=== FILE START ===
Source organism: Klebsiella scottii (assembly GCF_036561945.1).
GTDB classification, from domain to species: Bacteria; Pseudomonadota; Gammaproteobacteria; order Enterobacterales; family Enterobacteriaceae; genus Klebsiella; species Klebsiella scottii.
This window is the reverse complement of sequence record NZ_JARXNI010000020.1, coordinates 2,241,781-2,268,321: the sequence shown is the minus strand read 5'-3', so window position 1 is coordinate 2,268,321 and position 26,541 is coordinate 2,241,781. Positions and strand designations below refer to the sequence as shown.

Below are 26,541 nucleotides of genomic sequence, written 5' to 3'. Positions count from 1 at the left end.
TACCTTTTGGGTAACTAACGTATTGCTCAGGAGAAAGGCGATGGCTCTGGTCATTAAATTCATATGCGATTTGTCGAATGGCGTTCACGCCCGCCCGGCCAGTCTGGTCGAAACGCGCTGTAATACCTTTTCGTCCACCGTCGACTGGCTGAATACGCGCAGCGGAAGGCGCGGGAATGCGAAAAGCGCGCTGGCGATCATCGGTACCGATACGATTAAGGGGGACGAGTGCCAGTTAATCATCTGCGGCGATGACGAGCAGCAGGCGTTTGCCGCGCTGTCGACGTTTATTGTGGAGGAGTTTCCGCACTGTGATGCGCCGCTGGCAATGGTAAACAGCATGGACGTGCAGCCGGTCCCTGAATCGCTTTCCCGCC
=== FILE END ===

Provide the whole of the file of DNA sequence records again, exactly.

Source organism: Klebsiella scottii (assembly GCF_036561945.1).
GTDB classification, from domain to species: Bacteria; Pseudomonadota; Gammaproteobacteria; order Enterobacterales; family Enterobacteriaceae; genus Klebsiella; species Klebsiella scottii.
This window is the reverse complement of sequence record NZ_JARXNI010000020.1, coordinates 2,241,781-2,268,321: the sequence shown is the minus strand read 5'-3', so window position 1 is coordinate 2,268,321 and position 26,541 is coordinate 2,241,781. Positions and strand designations below refer to the sequence as shown.

Below are 26,541 nucleotides of genomic sequence, written 5' to 3'. Positions count from 1 at the left end.
TACCTTTTGGGTAACTAACGTATTGCTCAGGAGAAAGGCGATGGCTCTGGTCATTAAATTCATATGCGATTTGTCGAATGGCGTTCACGCCCGCCCGGCCAGTCTGGTCGAAACGCGCTGTAATACCTTTTCGTCCACCGTCGACTGGCTGAATACGCGCAGCGGAAGGCGCGGGAATGCGAAAAGCGCGCTGGCGATCATCGGTACCGATACGATTAAGGGGGACGAGTGCCAGTTAATCATCTGCGGCGATGACGAGCAGCAGGCGTTTGCCGCGCTGTCGACGTTTATTGTGGAGGAGTTTCCGCACTGTGATGCGCCGCTGGCAATGGTAAACAGCATGGACGTGCAGCCGGTCCCTGAATCGCTTTCCCGCC